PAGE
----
Rio de Janeiro is South America’s third largest urban area but perhaps its most recognisable. The Christ the Redeemer statue that watches over the city is an icon to a country with more Roman Catholics and now more Pentecostals than any other. And Rio, which means river in Spanish or Portuguese, is not built on one river but a stinking bay, fed by dozens of stinking rivers and canals. There is disunity in the Church, division in society and degradation of the environment.
In 2014 I moved with my wife, Jess, to Magé, at the top end of the Rio’s bay, to work with the local Anglican church. It’s a small, swampy town of maybe 60,000 people. We were urged to go and visit the community living down by one of the canals. We saw the lack of healthy stimulation for children, heard the fights of families and gangs, and smelt the humiliating neglect of a neighbourhood surrounded by the city’s waste.
For over two and half years now the children won’t let us miss a Saturday morning. The club started by a bar, and word of mouth and a game of dodgeball were enough to draw local children along. They know it as Teatro Bíblico do Canal (Canal Biblical Theatre). It’s a small church, so we play to our strengths: a guitar-playing psychotherapist smiles and encourages harmony; a retired teacher distributes cake and chocolate milk and colouring-in exercises; a poet-cum-handiman has banged together a table and chairs, and bangs heads together when necessary (merely a figure of speech, you understand). Another lady makes the costumes for our dramatised readings of the Bible, and her very handy husband has built a toilet block with three-stage biodigestor filtration.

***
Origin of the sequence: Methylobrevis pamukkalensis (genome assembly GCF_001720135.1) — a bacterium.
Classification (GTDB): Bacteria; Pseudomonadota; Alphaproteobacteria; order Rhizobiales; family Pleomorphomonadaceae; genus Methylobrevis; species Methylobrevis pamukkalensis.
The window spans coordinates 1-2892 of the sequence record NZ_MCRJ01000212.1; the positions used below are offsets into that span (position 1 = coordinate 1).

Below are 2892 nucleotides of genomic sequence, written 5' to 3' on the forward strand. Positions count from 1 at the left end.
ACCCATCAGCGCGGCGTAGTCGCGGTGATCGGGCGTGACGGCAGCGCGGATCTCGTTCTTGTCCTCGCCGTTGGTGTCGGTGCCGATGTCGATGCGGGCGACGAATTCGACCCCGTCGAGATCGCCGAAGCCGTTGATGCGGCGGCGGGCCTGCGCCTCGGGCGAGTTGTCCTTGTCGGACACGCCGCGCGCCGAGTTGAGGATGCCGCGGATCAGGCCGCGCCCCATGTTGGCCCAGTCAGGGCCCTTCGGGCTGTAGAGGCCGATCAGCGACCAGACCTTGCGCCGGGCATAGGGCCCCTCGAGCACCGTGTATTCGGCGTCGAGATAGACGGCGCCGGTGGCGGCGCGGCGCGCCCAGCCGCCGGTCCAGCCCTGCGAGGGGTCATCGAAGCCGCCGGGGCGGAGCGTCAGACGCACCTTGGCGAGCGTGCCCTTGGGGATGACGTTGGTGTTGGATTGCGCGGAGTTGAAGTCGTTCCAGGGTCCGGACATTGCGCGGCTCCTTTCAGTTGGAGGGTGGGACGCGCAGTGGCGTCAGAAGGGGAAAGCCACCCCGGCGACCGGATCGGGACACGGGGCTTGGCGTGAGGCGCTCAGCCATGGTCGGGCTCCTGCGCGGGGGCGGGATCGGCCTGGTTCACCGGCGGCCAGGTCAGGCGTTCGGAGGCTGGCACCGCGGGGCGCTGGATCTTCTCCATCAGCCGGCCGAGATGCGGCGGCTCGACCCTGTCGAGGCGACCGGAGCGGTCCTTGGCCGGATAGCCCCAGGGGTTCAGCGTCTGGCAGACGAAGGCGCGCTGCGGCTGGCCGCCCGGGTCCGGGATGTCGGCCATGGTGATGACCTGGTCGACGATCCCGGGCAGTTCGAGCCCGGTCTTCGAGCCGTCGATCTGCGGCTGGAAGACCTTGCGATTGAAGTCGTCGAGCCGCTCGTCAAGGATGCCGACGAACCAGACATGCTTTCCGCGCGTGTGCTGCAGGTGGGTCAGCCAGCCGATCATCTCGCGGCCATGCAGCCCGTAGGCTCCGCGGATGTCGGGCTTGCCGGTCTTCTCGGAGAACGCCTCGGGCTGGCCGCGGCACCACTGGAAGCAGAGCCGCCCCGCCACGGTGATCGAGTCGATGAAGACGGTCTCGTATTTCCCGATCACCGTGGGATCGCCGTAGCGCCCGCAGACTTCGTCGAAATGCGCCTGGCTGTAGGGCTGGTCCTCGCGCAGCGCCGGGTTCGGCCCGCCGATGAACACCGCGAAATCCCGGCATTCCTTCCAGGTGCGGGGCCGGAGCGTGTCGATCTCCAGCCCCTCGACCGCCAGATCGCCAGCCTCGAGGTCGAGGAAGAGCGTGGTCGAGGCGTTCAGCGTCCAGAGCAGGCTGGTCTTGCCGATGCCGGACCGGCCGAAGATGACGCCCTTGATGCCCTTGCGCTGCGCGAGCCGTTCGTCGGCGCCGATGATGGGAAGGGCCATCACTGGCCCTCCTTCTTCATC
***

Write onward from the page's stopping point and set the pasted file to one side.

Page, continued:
A few short-termers from the UK brought the energy to kick things off, helping to gather a crowd with their strange features. And a modest cash injection from the UK enabled us to buy a 500 square metre plot and put up a fence. The parents seem much happier now that we have a fence, and numbers have increased.
Old Testament heroes have grabbed the children’s imagination
Old Testament heroes have grabbed the children’s imagination: Joseph being bullied by his brothers, but vindicated in the end. David the little shepherd boy felling mighty Goliath. Ruth sticking with her mother-in-law and being looked after by Boaz: “Your people will be my people, your God will be my God” (Ruth 1:16).
When Caio first came along, his father had recently been imprisoned. His mother was absent, her life absorbed in drugs and gangsters. His grandmother told us he had started to suffer strange fits. We prayed with him, and these stopped, and his countenance has gradually transformed as he has grown into a steady and joyful young lad. God hasn’t asked us to do more than is within our power to do. He has provided all the resources. He just calls us to ‘go’.
We’re not waving an Anglican flag, we’re not looking to compete with other churches. We’re not looking to pull people out of their own neighbourhood, but going to them, using their skills. We’re not going after the tithing adults, but investing in children. And we’re not dumping our sewage in the canal. Nor are we picketing local politicians, though perhaps we should. Part of our aim is not to rely on foreign funding, to go slowly, to go together, to go in a way, we dare to hope, that other churches can follow. Because in Brazil, no organisation has a better reach to heal the disunity, the division and the degradation.
Read more about working with children in our Footsteps magazine dedicated to Child Participation
Mark Simpson is chaplain of Christ Church, Rio de Janeiro, an international English-speaking church in the city centre. Email: firstname.lastname@example.org